“To use for my obituary?” I suggested.

“No, no, no,” protested Sunil. “You are in good shape and will remain so,” he said, thumping a wooden table. “We call it archival material.” They felt uneasy because an obituary was exactly what they had in mind.

We got down to business. I explained my support for Sanjay Gandhi and the Emergency when it was first imposed. I criticized it later when it began to be misused. Sanjay rewarded me with a nomination to the Rajya Sabha and the editorship of The Hindustan Times. My enthusiastic support of Maneka when Sanjay died in an aircrash, angered Mrs Gandhi. The final break came with her case against me and its aftermath. Sunil’s last question was to elicit my views on death and life hereafter. That confirmed my suspicion about the timing of the use of their so-called archival material. I answered it as I always have. There is no reason for believing in a day of judgment nor in re-birth after death. Death is a full-stop. About what remains after it, no one has a clue. The shooting took about five hours. Some of it you might have seen before this column appears. The rest you may see the day I depart.

The week in the Shivaliks came to an end far too soon. I found myself at the Chandigarh railway station an hour before the Shatabdi Express to Delhi was due to leave. I sat in the hot waiting room leafing through the magazines I had bought at the bookstall. Humra Qureshi joined me. Then came 19-year-old, Nagina Kohli, with a carton full of kebabs from her hotel Aroma. She was followed by Sharda Kaushik with a box full of sandwiches. The fourth lass was Bulbul Sharma who was on the same train. When the doors of the Shatabdi were opened to let in passengers, I was escorted by four beautiful women to my compartment. I heard someone remark: “Who is this buddha Krishna with gopis?”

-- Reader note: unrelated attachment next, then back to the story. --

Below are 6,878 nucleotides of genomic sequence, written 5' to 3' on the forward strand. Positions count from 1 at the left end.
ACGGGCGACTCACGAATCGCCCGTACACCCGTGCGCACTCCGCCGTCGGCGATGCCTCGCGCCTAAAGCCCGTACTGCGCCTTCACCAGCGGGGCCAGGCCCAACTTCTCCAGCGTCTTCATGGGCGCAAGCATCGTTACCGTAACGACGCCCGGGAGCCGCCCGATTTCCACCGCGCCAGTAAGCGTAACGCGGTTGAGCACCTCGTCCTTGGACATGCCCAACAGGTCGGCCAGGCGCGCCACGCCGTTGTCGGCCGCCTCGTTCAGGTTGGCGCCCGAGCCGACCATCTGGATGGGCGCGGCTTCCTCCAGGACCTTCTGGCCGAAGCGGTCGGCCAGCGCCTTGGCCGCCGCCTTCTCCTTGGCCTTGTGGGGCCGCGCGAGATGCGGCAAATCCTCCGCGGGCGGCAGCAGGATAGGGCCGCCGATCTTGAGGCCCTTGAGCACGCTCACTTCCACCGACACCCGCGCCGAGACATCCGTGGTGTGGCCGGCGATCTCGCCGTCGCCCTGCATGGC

Right place, right time

Wordsmith Laloo Prasad Yadav recognises a member of his word-weavers’ ilk when he spots one. So when he saw Omar Abdullah on television earlier this week, playing shuttlecock with a seasoned editor, he reached out for the telephone. “I have been getting some positive feedback on my media interactions,” Omar Abdullah says. “But I must say I was pleasantly surprised to get a call and a word of praise from Laloo Prasad Yadav.”

There is no doubt about it, young Abdullah has arrived. Some months ago, he was the son of a chief minister, pushed into the big bad world of politics where he stood out like a sore thumb with his squeaky-clean looks. Today, the 31-year-old minister of state for external affairs and National Conference MP voices government positions on foreign policy, answering tricky questions or artfully dodging them at public briefings. Articulate and personable, he is the NDA government’s new public face. “I suppose I was in the right place at the right time. Or, if you would, the wrong place in the wrong time,” he says. “But I do enjoy pitting my wits against the media,” he says.

He is in his South Block office, right next to a computer that has been furiously blinking away. And he is on the phone, asking his secretary to place his Brussels agenda in his organiser. After the peripatetic Jaswant Singh, Abdullah is possibly the one with the most stamped passport in the cabinet. Even before he took up his new assignment in September, he had been sent to Libya as a special envoy of the government with a letter for Colonel Muammar Gaddafi, just before the Agra summit. Last month, he was in South Africa, speaking on race. Some days ago, he was in Uzbekistan and Tajikistan, apparently confabulating with members of the Northern Alliance.